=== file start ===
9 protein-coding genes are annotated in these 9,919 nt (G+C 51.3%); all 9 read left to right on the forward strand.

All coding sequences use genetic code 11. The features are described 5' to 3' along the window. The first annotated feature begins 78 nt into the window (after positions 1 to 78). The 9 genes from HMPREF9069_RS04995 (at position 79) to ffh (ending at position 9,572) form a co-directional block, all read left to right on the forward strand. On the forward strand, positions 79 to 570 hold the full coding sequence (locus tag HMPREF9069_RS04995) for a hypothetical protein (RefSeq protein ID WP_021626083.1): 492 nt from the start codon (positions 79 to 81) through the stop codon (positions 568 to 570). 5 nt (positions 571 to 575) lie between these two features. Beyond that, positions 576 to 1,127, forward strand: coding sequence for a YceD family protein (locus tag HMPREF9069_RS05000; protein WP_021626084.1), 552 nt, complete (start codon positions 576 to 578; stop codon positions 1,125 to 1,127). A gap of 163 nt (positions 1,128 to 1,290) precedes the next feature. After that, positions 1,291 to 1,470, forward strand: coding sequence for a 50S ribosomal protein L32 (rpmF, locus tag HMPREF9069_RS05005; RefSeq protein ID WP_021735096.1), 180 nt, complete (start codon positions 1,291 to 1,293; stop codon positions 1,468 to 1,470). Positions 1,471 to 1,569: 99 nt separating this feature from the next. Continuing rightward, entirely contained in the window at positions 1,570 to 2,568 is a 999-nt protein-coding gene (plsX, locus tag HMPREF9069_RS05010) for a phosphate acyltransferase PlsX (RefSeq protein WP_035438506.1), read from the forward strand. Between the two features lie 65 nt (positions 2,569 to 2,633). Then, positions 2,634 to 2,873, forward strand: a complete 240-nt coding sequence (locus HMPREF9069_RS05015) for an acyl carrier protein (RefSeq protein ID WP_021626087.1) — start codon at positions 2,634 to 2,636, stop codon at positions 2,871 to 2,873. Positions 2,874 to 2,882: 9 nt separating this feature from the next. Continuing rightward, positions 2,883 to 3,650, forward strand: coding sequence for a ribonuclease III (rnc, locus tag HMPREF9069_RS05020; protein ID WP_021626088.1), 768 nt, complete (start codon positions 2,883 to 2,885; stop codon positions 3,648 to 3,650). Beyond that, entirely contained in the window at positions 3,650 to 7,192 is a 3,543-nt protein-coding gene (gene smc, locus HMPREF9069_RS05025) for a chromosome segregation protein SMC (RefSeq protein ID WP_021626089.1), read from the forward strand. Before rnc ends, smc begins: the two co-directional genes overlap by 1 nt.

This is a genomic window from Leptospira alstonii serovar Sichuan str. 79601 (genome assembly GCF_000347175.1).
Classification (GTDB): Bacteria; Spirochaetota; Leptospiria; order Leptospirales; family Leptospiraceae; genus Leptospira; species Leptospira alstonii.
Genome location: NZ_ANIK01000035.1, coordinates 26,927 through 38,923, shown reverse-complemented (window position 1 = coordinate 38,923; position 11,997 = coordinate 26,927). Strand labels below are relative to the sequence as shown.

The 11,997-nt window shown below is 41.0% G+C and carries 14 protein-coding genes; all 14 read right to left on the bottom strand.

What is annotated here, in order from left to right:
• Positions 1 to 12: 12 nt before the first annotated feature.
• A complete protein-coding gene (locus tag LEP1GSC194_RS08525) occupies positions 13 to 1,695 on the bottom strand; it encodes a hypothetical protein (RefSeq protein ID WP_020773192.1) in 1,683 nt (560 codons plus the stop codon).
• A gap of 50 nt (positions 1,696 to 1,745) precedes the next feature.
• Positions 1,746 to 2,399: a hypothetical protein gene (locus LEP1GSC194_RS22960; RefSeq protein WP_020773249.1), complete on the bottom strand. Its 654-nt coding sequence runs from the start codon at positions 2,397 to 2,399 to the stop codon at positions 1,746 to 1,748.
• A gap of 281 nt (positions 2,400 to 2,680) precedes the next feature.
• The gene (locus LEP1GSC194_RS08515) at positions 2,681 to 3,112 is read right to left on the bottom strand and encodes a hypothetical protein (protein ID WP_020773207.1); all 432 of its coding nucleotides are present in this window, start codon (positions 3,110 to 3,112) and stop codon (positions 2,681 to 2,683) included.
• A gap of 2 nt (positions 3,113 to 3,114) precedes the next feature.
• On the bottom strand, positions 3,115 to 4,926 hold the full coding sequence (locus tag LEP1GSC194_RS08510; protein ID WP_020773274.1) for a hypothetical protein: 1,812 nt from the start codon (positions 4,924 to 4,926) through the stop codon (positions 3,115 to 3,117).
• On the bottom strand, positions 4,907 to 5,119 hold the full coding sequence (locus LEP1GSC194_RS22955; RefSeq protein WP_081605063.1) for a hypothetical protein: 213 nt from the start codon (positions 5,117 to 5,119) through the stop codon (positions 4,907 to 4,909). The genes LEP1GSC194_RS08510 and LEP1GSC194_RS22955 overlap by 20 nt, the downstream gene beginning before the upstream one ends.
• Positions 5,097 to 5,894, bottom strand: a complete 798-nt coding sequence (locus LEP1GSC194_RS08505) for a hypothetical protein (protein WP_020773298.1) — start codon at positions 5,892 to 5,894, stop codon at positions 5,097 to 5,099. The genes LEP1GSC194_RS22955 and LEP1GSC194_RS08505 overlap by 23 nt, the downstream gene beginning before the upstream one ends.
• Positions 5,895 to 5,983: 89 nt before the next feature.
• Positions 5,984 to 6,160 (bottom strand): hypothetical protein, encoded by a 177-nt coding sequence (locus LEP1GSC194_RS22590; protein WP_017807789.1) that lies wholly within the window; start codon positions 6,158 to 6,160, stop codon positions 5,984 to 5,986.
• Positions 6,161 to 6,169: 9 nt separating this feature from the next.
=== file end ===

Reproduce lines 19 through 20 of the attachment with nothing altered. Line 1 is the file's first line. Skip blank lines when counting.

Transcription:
• Positions 5,984 to 6,160 (bottom strand): hypothetical protein, encoded by a 177-nt coding sequence (locus LEP1GSC194_RS22590; protein WP_017807789.1) that lies wholly within the window; start codon positions 6,158 to 6,160, stop codon positions 5,984 to 5,986.
• Positions 6,161 to 6,169: 9 nt separating this feature from the next.